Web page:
Humboldt-Universität zu Berlin - Kultur-, Sozial- und Bildungswissenschaftliche Fakultät - Institut für Asien- und Afrikawissenschaften

Female Muslim Professionals

Defining the Female Muslim Professional

As part of the scholars in residency program to our project from 28th of June until 6th of July, we discussed in close collaboration with our international partners the question, what it means to be a Female Muslim Professional.  We were looking at female Muslims in Asia and Middle East, active in profession, not just in reference to religious knowledge but also to their professional activities as Muslim fashion designers, traders, human rights activists, life coaches and health counselors with basic religious knowledge. The ultimate goal of the project during the program was to come up with a reconceptualization of the following notions:


  1. Religion & Knowledge: There is the importance of defining the term of religion as well as knowledge which would allow us to conceptualize religious knowledge for further publications.


  1. In Sociology a professional is defined as a lawyer or medical doctor. Is a housewife or an auto mechanic not a professional? How far can this working definition from Sociology be stretched? What is the self-understanding of Muslim women, who are active in jobs - activities that bring them money? There are Muslim women in the world with the notion that they need a certain religious knowledge to be successful in their field which includes religion or religious knowledge in the „professional “.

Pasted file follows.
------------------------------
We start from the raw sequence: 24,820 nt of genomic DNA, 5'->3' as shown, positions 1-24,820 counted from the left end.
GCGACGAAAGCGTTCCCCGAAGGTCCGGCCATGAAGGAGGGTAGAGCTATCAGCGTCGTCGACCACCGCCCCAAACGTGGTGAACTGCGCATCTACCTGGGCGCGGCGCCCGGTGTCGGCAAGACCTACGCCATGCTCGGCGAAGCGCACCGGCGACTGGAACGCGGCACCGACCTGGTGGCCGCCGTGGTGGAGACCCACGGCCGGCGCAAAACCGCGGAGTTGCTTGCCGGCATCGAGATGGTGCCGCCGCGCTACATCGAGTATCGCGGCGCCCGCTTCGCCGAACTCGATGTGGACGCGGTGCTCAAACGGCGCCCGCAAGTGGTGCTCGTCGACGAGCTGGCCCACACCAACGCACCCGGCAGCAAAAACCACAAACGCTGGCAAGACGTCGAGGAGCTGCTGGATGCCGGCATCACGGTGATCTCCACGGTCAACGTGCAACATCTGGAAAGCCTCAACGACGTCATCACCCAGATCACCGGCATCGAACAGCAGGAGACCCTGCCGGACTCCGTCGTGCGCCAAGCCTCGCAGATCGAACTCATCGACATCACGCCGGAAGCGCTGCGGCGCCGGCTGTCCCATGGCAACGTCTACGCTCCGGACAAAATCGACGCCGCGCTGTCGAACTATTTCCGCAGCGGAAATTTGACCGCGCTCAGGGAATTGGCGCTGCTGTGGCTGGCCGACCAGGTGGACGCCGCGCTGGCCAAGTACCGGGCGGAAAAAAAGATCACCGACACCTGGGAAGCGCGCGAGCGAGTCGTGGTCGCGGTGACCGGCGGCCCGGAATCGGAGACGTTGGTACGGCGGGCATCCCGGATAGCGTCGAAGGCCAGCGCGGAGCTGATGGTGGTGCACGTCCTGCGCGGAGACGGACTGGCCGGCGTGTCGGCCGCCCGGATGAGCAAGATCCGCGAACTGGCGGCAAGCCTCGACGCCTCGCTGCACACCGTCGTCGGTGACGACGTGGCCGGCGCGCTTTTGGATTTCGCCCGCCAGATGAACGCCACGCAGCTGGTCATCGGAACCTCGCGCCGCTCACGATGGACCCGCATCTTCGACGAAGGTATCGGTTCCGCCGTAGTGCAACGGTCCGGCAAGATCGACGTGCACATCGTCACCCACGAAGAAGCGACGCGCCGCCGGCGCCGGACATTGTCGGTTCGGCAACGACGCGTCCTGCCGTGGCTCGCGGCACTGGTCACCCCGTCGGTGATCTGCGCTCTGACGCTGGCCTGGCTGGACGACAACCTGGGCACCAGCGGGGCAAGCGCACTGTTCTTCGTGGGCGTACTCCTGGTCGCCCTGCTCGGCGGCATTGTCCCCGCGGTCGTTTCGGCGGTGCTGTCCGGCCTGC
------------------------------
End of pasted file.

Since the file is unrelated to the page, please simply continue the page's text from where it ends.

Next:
In the followed-up discussion we conversed that one notion does not exist without the other and that the entanglement of concepts needs to be looked at on a deeper lever. The project deals with the multiplicity of concepts which addresses the need to work with “midrange concepts” which not only operate from a level of big theory but considers empirical case studies carefully. Hereby the usual separation in academic discussions of religious arguments and secular arguments adds another layer of difficulty which needs to be examined.

The articulation in the term of Muslim Professional evokes multiple scales which brings up the question, why people articulate themselves in the context of Islam or religious knowledge. An attempt to elaborate on the question would be that the issue would be a response to the world, that people have their own politicized and hegemonic narratives about what Islam and what Muslim is. In that sense it is important to understand whether women position themselves consciously in that matter. Therefore, gender is a key dimension on of understanding in what way women are expected to behave or how they want to act themselves. The third conceptual dimension is work and its relation to a larger cultural identity, including a claim for authenticity. But instead of asking the question about the authenticity of Muslim Women Professionals, one needs to consider, that cultural knowledge, Islamic knowledge, and shared values of a certain culture are more important in the context of profession than locking focus on the notion of Professional Women. Based on that understanding, we are confronted with the problem of which mechanism comes first: the discourse or practice. Do we first talk about commodification and commercialization or Islamic life as a project or do we have to look precisely at religious teachers and schoolteachers? Through the myriad of levels and entities which can be considered it is helpful to start in the beginning. When talking about discourse, the key mechanism to understanding the underlying implications of the project, it is necessary to find out who is creating the discourse.